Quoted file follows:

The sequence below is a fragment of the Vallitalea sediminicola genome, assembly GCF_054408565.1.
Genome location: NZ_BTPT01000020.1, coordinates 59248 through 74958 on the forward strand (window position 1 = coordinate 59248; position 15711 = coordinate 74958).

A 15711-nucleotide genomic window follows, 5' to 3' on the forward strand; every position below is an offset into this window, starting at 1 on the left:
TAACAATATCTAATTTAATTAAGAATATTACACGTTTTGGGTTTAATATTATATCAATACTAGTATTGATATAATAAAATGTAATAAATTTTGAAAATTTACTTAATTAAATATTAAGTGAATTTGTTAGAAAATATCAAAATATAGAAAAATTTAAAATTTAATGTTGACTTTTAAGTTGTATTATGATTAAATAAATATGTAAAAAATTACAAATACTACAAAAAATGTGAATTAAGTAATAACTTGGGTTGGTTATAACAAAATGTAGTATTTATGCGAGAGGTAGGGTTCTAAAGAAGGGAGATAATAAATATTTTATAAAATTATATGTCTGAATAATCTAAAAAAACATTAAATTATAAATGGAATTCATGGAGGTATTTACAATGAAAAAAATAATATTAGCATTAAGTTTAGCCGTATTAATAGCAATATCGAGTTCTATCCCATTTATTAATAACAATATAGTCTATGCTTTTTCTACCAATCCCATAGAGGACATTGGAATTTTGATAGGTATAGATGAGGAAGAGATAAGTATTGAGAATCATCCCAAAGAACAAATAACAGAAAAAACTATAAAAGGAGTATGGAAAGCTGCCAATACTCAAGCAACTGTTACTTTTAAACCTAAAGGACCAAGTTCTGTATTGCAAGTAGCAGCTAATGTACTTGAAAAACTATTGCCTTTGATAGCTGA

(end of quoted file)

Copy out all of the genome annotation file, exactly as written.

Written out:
The sequence below is a fragment of the Vallitalea sediminicola genome, assembly GCF_054408565.1.
Genome location: NZ_BTPT01000020.1, coordinates 59248 through 74958 on the forward strand (window position 1 = coordinate 59248; position 15711 = coordinate 74958).

A 15711-nucleotide genomic window follows, 5' to 3' on the forward strand; every position below is an offset into this window, starting at 1 on the left:
TAACAATATCTAATTTAATTAAGAATATTACACGTTTTGGGTTTAATATTATATCAATACTAGTATTGATATAATAAAATGTAATAAATTTTGAAAATTTACTTAATTAAATATTAAGTGAATTTGTTAGAAAATATCAAAATATAGAAAAATTTAAAATTTAATGTTGACTTTTAAGTTGTATTATGATTAAATAAATATGTAAAAAATTACAAATACTACAAAAAATGTGAATTAAGTAATAACTTGGGTTGGTTATAACAAAATGTAGTATTTATGCGAGAGGTAGGGTTCTAAAGAAGGGAGATAATAAATATTTTATAAAATTATATGTCTGAATAATCTAAAAAAACATTAAATTATAAATGGAATTCATGGAGGTATTTACAATGAAAAAAATAATATTAGCATTAAGTTTAGCCGTATTAATAGCAATATCGAGTTCTATCCCATTTATTAATAACAATATAGTCTATGCTTTTTCTACCAATCCCATAGAGGACATTGGAATTTTGATAGGTATAGATGAGGAAGAGATAAGTATTGAGAATCATCCCAAAGAACAAATAACAGAAAAAACTATAAAAGGAGTATGGAAAGCTGCCAATACTCAAGCAACTGTTACTTTTAAACCTAAAGGACCAAGTTCTGTATTGCAAGTAGCAGCTAATGTACTTGAAAAACTATTGCCTTTGATAGCTGA